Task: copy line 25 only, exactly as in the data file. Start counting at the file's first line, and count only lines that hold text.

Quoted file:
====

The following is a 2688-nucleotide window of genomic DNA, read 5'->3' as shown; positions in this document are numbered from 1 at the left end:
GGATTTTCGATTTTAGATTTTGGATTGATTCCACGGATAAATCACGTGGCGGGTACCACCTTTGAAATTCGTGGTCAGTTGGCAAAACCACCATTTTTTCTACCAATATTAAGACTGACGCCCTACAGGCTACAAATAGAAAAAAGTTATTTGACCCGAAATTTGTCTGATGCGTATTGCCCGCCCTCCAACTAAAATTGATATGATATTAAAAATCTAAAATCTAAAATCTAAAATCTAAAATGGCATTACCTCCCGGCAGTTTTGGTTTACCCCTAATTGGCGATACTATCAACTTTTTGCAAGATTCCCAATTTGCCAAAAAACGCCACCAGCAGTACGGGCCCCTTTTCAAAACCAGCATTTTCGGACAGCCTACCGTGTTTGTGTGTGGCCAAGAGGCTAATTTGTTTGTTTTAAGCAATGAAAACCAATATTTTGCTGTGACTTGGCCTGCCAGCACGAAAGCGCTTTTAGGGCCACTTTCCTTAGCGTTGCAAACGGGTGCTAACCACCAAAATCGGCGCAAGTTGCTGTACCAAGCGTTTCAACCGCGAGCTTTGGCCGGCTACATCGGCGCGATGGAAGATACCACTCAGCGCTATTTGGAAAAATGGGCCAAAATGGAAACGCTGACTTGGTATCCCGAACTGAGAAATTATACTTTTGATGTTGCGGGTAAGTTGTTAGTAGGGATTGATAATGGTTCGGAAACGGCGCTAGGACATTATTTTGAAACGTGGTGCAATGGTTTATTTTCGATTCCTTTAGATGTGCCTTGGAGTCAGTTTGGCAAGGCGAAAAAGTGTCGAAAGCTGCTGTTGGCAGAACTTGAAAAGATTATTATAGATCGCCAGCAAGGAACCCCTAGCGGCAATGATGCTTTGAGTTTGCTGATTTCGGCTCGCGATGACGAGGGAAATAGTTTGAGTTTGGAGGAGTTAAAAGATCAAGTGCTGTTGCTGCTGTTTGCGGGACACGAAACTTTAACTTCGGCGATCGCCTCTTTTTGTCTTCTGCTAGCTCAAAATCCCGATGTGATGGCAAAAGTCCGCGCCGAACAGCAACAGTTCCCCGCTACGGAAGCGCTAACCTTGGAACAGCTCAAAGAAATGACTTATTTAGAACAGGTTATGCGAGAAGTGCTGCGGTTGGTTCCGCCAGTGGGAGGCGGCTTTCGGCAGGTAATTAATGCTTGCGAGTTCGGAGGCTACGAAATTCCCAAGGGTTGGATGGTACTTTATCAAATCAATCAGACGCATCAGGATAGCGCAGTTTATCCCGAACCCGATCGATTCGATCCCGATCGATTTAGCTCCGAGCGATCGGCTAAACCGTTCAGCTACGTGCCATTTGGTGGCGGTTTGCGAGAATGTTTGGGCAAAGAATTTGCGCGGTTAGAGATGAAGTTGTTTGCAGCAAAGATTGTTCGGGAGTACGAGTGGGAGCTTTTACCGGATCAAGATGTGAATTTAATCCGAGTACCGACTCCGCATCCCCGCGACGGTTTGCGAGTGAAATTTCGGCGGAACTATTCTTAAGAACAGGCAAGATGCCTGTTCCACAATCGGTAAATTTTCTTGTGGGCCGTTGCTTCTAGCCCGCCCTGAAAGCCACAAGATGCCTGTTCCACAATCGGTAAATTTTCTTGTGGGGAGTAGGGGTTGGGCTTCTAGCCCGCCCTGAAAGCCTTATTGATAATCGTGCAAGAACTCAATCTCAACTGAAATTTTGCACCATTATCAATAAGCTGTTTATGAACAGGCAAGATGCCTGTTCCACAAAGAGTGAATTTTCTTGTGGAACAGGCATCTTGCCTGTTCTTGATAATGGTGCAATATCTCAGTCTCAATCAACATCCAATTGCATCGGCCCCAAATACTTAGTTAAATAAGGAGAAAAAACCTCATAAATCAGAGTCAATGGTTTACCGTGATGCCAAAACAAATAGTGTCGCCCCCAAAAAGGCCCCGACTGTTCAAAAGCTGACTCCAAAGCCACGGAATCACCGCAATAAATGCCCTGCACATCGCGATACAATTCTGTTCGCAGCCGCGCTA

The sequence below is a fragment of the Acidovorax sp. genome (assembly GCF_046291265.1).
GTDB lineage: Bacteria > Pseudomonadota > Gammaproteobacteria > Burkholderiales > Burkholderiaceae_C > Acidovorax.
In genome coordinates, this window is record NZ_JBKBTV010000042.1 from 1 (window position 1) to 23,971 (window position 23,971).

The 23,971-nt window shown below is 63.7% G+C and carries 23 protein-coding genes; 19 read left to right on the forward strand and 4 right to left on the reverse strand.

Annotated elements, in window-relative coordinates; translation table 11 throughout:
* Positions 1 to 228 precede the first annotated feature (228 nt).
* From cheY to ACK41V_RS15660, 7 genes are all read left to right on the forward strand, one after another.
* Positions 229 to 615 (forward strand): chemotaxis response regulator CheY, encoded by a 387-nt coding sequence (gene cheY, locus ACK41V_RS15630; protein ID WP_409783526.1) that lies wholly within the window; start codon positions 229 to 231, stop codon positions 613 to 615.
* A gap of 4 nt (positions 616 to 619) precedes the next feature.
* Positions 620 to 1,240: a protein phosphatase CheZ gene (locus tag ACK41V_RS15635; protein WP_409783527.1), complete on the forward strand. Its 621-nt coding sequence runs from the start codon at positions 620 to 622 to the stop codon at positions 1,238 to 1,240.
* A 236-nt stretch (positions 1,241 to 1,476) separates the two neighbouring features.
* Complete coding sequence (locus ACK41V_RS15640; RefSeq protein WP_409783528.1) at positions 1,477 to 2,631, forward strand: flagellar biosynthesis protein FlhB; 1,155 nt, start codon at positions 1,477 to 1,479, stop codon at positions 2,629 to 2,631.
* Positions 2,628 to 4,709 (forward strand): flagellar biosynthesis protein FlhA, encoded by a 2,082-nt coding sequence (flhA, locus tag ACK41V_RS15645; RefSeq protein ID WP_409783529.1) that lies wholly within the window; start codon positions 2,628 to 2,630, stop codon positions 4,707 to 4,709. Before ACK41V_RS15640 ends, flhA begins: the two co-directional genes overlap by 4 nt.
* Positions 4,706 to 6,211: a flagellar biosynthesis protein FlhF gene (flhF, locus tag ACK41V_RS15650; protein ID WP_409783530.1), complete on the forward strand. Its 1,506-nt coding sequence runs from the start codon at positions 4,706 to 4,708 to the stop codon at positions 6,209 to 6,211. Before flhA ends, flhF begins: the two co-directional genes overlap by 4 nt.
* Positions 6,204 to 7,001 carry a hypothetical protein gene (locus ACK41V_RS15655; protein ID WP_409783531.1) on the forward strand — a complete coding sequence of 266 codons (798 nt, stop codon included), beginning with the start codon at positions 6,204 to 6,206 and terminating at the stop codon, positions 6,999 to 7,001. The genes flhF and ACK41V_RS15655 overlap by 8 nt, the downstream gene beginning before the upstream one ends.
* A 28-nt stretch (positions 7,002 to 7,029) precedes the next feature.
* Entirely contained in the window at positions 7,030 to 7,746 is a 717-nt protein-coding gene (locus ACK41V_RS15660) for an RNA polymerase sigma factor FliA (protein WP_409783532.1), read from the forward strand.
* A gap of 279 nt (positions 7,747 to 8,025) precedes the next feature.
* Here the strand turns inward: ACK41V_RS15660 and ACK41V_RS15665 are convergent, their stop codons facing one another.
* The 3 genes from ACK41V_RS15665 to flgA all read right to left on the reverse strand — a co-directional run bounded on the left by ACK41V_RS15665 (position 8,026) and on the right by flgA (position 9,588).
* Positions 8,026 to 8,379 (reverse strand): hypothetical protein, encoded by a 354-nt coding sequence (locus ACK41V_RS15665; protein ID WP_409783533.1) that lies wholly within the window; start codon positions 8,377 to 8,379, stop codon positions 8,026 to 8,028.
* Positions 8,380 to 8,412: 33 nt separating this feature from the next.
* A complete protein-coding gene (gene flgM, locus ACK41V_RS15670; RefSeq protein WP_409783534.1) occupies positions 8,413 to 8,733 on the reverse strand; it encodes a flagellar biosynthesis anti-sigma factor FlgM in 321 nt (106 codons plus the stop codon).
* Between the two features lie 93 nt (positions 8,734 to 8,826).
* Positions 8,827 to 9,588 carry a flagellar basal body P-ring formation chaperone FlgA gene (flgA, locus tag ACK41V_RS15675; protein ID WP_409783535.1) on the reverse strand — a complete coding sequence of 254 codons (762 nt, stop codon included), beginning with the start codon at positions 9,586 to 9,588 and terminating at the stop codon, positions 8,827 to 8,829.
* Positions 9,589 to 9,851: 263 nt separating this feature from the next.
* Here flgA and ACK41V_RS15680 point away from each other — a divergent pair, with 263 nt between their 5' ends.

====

* A complete protein-coding gene (gene flgM, locus ACK41V_RS15670; RefSeq protein WP_409783534.1) occupies positions 8,413 to 8,733 on the reverse strand; it encodes a flagellar biosynthesis anti-sigma factor FlgM in 321 nt (106 codons plus the stop codon).